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 'Herbal Weight Loss'
by Susan Rutter:
Author, publisher, nutritionist, instructor
Feb  2003

Herbal Weight Loss -- The Skinny on Diet Herbs

Thousands of herbs are available worldwide for a dizzying array of diseases and disorders. And consumers are sold on them: A recent survey found that one in three people spends an average of $54. a year on herbal remedies.

Without question, herbs do work wonders in treating many illnesses and improving health. But herbal medicine has a far less effective track record when it comes to weight control. Only one herb -- ephedra --is believed to directly promote fat-burning, but it's dangerous side  effects make it unsafe and unwise to use.

There is one particular aspect of your weight you can control to some extent by supplementing with herbs, and that is water weight. Let's say you weigh 150 pounds. About ninety of those pounds are water; thirty are fat.

The rest is lean tissue -- muscles, organs, and bones. So normally, most of your body weight is water. Sometimes you may retain water. You look and feel fat, even though you may have lost a significant amount of body fat. Some days, you can't even fit into clothes you wore the week before!

Puffiness does masquerade as pudge. Disheartening and uncomfortable, periodic bouts of water retention, medically known as edema, may be the result of any number of factors: excess sodium in the diet, food allergies, premenstrual changes, hormone imbalances, a hot climate, and kidney or heart disease. If you're chronically plagued by edema, have it checked out by your doctor.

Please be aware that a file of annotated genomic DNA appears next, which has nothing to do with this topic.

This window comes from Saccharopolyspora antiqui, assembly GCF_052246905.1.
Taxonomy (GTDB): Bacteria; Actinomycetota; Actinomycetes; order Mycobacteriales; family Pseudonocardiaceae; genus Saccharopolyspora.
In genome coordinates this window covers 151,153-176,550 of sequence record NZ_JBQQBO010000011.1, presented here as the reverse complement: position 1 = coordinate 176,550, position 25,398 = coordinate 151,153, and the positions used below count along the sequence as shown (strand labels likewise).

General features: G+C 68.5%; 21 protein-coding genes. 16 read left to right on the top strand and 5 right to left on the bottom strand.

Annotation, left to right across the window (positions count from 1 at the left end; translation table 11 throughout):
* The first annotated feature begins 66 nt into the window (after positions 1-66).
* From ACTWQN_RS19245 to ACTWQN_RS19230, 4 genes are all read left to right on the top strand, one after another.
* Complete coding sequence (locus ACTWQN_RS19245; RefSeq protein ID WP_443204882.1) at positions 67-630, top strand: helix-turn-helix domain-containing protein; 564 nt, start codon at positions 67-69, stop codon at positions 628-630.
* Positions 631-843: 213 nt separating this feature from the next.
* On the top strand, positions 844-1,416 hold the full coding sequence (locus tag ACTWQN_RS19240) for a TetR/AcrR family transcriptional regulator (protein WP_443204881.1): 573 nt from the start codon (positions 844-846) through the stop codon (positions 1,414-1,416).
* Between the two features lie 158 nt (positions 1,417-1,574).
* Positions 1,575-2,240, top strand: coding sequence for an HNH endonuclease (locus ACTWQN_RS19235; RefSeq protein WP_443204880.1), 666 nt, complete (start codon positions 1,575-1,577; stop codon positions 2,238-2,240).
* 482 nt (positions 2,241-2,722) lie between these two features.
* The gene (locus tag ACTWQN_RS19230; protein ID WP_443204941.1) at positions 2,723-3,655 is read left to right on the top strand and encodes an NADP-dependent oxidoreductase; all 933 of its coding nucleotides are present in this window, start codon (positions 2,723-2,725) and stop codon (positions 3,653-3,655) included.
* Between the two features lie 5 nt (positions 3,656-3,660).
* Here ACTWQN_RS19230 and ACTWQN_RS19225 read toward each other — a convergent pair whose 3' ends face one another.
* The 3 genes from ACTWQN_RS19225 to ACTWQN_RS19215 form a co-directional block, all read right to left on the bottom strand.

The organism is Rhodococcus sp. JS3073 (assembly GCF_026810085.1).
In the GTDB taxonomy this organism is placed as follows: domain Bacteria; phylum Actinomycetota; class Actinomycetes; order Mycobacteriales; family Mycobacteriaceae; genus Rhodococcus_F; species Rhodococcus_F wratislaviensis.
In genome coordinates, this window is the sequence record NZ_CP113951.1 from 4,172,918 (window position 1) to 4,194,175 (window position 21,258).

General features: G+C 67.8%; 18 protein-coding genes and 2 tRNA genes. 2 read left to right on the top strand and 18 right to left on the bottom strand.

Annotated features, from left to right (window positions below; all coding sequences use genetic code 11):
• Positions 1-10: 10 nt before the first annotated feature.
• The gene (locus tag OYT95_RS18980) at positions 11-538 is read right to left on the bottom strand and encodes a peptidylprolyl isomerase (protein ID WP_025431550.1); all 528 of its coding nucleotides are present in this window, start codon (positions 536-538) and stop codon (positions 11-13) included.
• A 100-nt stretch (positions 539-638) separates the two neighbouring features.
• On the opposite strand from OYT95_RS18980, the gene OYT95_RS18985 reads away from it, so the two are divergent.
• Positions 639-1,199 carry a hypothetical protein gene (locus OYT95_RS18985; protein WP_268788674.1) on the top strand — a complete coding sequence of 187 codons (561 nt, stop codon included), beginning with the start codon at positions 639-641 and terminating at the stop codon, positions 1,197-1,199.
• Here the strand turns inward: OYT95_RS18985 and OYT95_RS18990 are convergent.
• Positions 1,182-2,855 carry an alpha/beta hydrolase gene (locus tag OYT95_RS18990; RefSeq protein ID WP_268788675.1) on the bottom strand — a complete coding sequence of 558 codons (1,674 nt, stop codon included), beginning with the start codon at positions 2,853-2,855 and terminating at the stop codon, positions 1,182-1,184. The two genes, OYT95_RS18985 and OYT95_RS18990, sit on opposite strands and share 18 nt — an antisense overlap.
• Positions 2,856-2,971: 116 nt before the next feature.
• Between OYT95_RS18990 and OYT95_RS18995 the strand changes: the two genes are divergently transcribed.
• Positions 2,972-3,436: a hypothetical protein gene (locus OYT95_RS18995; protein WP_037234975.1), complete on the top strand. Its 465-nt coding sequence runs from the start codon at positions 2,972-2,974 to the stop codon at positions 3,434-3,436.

You can lose some of that fluid by taking a prescription "water pill" (diuretic) or by forcing yourself to sweat in a sauna or steam bath. Neither is a good idea, though,
because they can lead to life- threatening dehydration and mineral imbalances.

Some herbs, however, may offer a gentler solution. Most of the herbs promoted for weight loss are diuretics -- agents that cause the kidneys to draw extra water from the blood into the urine and stimulate the excretion of water. This action promotes temporary water loss. There's certainly nothing wrong with regulating water weight by using herbs, as long as you use them on a short-term basis and with the full
knowledge of your physician. In most cases, herbal diuretics are safer than their prescription counterparts. But long-term use of either can flush vital nutrients from
the body and cause irreparable harm.

Other weight-loss herbs are really nothing more than laxatives, which also force water from the body. It's much healthier to follow a high-fiber diet and drink plenty of pure water daily than to rely on laxatives for elimination. Prolonged use of laxatives and diuretics, even natural ones, can lead to dependence and serious health problems.

Susan Rutter: author, publisher, nutritionist, instructor
Assists patients and the public make healthy choices and changes
in their lives.

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